Sen. Amy Klobuchar lays out 100 actions for first 100 days if she wins White House

Minnesota Democrat would undo Trump actions on environment, go further than Obama on wages

Democratic Sen. Amy Klobuchar of Minnesota used an appearance at the National Press Club to  outline both “sprints” and marathon efforts her administration would undertake if she won the presidency. (Bill Clark/CQ Roll Call file photo)

Laying out 100 actions she would take in the first 100 days if she were elected president, Sen. Amy Klobuchar pledged Tuesday to reverse President Donald Trump’s rollback of environmental agreements and regulations and go further than former President Barack Obama in battling high drug prices and raising federal contractors’ wages.

“On day one, we will get back into the International Climate Change Agreement and restore the Clean Power Plan and work to bring back the gas mileage standards. Those are things you can do without passing a law,” Klobuchar said at the National Press Club.

The Minnesota Democrat, who is touting herself as a midwestern pragmatist in a field of coastal liberals, said there were “things that can get done right now, without waiting on the Republican leaders.”

The list includes closing tax loopholes; stopping the so-called practice of “pay for delay,” through which pharmaceutical companies pay to keep cheaper generics off the market; and updating the antitrust standards for reviewing corporate mergers. She also pledged to end the domestic and global gag rules surrounding abortion counseling, and to ensure funding for Planned Parenthood.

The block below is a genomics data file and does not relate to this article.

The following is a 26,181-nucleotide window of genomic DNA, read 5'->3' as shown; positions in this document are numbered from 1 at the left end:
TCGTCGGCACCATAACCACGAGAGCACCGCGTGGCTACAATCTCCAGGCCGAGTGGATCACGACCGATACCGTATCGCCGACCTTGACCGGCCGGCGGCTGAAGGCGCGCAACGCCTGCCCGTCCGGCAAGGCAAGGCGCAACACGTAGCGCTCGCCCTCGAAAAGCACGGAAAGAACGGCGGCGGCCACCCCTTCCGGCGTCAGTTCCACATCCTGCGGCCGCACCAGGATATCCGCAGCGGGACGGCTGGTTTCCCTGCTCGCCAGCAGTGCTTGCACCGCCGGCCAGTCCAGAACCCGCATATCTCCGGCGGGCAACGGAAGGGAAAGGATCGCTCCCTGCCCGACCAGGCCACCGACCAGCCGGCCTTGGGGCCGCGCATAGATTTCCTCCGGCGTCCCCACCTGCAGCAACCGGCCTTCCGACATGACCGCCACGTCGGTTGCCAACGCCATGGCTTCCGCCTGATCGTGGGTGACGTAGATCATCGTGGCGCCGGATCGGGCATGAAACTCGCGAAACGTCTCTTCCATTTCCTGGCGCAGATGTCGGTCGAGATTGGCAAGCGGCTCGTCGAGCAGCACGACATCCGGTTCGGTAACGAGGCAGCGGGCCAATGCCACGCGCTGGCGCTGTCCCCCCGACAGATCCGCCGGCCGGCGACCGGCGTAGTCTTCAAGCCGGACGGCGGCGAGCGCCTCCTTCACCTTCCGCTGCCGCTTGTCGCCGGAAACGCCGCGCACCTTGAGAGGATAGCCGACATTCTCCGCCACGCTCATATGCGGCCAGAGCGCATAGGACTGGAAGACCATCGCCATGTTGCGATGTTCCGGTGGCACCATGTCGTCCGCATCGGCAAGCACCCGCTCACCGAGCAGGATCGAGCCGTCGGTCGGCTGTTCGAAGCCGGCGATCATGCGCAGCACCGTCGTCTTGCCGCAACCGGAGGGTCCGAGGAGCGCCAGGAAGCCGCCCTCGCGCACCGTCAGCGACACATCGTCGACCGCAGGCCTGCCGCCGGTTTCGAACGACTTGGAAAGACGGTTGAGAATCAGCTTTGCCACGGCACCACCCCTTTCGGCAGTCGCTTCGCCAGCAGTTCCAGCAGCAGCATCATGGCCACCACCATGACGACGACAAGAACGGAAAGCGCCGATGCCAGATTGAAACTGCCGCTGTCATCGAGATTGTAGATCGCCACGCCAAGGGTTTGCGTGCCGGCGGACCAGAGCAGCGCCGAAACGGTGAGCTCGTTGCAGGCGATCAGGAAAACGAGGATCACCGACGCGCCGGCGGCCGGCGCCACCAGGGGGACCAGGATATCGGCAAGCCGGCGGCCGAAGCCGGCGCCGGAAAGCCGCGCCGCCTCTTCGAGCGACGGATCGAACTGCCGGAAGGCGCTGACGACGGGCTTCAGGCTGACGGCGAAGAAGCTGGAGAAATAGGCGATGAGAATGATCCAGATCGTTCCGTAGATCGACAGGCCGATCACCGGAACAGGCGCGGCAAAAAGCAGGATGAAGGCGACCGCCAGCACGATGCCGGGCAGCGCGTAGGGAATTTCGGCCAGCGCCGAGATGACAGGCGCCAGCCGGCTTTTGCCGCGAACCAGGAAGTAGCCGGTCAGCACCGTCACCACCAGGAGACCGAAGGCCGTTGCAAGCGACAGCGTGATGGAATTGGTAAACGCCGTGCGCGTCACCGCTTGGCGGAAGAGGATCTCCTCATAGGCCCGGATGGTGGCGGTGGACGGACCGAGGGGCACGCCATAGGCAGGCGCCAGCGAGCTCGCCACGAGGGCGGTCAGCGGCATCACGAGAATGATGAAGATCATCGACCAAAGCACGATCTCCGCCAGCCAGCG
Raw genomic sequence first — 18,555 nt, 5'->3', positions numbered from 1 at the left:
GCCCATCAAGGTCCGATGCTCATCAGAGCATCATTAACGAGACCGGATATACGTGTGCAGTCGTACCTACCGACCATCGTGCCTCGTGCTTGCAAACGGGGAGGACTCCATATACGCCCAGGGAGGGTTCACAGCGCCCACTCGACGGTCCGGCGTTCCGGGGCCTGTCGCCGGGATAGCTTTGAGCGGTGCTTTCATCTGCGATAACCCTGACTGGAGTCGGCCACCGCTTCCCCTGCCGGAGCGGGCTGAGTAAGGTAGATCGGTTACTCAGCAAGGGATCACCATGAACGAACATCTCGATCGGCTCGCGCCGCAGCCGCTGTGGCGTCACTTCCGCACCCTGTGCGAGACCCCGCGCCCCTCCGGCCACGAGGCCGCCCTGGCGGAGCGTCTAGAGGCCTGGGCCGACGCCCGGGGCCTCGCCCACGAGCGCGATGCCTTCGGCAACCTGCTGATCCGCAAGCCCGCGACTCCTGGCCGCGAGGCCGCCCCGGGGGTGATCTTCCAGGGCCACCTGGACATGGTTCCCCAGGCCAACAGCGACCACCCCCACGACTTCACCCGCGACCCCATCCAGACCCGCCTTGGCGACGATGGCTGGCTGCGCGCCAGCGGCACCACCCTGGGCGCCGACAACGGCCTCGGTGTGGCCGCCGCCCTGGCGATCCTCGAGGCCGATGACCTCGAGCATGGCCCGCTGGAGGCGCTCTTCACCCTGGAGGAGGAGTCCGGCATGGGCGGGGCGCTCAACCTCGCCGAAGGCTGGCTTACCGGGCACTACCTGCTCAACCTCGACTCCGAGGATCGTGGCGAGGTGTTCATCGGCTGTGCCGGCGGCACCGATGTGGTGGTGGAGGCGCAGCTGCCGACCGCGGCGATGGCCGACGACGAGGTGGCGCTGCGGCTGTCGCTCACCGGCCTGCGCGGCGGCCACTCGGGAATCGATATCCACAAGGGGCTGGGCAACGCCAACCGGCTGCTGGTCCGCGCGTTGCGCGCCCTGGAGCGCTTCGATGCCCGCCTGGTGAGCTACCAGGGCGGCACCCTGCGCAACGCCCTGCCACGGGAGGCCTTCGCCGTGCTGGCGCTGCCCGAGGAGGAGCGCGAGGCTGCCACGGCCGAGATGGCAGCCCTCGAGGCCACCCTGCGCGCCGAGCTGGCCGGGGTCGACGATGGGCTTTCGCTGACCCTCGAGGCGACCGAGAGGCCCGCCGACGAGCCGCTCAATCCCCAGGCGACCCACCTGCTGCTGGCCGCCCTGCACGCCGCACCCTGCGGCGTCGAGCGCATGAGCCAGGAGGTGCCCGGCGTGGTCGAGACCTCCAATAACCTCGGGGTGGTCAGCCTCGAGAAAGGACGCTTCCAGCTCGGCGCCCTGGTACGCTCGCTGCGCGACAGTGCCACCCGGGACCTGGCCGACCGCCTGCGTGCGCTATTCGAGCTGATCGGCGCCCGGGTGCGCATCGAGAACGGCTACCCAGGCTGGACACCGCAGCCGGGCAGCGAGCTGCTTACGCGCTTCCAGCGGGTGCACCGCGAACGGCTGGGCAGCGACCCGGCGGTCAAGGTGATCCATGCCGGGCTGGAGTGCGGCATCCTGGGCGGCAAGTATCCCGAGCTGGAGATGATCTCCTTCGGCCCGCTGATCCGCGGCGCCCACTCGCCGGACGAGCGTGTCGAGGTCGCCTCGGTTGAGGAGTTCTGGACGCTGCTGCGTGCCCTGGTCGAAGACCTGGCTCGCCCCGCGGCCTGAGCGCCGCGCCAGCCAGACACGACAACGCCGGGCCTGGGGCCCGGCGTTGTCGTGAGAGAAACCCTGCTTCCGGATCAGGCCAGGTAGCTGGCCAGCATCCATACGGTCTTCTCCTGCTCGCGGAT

“Let’s increase the minimum wage for federal contractors to $15 an hour – something you can do in the first 100 days – while we work to pass an increase to the federal minimum wage in year one,” she said.

Klobuchar called the steps “sprints” toward the larger legislative marathons – passing climate change legislation, a major infrastructure bill, health care cost reductions and economic relief – on her agenda.

“When they vote on Nov. 3, 2020, the American people will once again be demanding results,” she said.

‘I don’t think they’re all racist’

Klobuchar called tweets by Trump aimed at a fellow Minnesotan, Rep. Ilhan Omar, and other freshman women in the House “reprehensible and racist.” But she said she wants to get past the president’s use of rhetoric as a tool for division and focus on Trump’s “unmet promises” to the American people.

Asked by a reporter whether Trump supporters are invigorated through racial animus, Klobuchar said she sees Trump voters as being motivated by feeling left out of the economy, rather than racism.

“You vote for change, and that’s why in the debates, I was surprised that more of my colleagues didn’t do this, but … I think it’s important to make the case, not only for an optimistic economic agenda, which I’ve been doing and I’ve done today, but also for these unmet promises,” she said. “So I think you have to do both things.

"I don’t think they’re all racist by any means,” she said of Trump supporters.

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